PURPOSE: To be able to identify whether a given pathogen is responsible for the observed symptoms of a disease.
The bacteria must be present in every case of the disease.
The bacteria must be isolated from the host with the disease and grown in pure culture.
The specific disease must be reproduced when a pure culture of the bacteria is inoculated into a healthy susceptible host.
The bacteria must be recoverable from the experimentally infected host.
However, Koch's postulates have their limitations. They may not hold if:
The particular bacteria (such as the one that causes leprosy) cannot be "grown in pure culture" in the laboratory.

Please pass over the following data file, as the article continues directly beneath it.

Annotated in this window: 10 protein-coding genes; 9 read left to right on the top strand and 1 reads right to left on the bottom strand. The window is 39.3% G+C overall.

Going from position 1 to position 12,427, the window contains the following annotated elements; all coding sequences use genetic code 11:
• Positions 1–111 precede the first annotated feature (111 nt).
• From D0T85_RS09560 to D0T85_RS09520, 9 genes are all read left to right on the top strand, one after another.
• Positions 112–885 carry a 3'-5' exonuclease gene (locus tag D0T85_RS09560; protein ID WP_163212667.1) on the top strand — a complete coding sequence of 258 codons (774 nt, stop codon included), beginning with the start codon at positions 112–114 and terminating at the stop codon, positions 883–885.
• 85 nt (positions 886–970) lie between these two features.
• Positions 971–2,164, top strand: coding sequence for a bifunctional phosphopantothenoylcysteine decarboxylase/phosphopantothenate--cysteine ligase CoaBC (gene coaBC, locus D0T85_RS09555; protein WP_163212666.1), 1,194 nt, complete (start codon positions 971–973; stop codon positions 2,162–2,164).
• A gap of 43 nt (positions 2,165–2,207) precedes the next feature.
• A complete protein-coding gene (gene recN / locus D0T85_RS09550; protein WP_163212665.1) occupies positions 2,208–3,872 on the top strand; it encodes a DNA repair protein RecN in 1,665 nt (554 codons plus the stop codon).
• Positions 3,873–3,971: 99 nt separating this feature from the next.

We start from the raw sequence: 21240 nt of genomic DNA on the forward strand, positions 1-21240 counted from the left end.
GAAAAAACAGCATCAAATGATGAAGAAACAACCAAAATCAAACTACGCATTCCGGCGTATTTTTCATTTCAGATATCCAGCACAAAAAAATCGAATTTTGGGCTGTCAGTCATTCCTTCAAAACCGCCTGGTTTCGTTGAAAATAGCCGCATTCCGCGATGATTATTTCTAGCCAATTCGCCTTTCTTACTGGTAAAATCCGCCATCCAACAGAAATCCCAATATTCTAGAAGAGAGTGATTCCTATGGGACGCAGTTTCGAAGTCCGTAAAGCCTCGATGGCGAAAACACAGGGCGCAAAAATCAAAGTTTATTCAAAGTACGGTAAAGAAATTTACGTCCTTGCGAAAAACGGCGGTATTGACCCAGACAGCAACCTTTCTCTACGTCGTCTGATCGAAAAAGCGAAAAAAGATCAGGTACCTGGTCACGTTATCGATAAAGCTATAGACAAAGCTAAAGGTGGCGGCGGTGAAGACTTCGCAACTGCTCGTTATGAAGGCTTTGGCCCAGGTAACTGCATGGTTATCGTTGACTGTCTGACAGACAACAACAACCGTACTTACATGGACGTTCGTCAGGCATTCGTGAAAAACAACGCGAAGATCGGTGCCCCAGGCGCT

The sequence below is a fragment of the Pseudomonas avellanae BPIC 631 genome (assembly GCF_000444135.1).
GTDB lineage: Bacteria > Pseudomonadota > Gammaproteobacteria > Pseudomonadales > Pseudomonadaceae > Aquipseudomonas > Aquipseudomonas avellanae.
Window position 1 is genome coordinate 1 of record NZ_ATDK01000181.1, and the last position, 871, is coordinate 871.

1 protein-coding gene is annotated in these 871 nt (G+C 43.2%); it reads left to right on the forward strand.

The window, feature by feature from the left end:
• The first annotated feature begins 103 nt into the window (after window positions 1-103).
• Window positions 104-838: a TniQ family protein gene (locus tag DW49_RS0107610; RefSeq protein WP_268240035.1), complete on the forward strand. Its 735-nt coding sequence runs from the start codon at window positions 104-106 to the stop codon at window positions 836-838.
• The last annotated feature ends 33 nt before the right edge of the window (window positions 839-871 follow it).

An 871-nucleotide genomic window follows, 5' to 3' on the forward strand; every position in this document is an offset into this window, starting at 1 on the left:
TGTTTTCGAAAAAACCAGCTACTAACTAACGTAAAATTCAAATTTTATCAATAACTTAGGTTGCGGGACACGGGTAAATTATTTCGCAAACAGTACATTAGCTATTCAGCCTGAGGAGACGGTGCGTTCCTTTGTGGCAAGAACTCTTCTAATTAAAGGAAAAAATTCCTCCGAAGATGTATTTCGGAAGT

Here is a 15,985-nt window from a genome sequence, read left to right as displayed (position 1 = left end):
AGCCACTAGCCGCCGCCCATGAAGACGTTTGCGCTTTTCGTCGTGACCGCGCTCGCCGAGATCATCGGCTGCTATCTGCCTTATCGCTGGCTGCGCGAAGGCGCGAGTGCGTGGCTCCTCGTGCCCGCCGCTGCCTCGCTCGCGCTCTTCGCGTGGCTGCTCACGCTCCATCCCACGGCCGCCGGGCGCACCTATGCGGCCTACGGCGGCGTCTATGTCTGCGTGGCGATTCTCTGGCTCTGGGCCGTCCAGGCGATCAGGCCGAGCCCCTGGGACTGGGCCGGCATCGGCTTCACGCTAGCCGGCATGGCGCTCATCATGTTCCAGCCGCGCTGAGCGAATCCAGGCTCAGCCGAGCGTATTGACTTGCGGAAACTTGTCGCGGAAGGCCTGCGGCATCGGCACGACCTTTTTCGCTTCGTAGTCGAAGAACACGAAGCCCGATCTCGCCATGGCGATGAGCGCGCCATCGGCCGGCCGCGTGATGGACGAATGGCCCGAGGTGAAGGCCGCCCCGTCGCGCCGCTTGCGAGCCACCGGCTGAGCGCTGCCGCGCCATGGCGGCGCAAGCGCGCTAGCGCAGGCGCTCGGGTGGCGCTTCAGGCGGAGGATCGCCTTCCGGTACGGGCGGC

There is no animal model of infection with that particular bacteria.
A harmless bacteria may cause disease if:
It has acquired extra virulence factors making it pathogenic.
It gains access to deep tissues via trauma, surgery, an IV line, etc.
It infects an immunocompromised patient.
Not all people infected by a bacteria may develop disease-subclinical infection is usually more common than clinically obvious infection.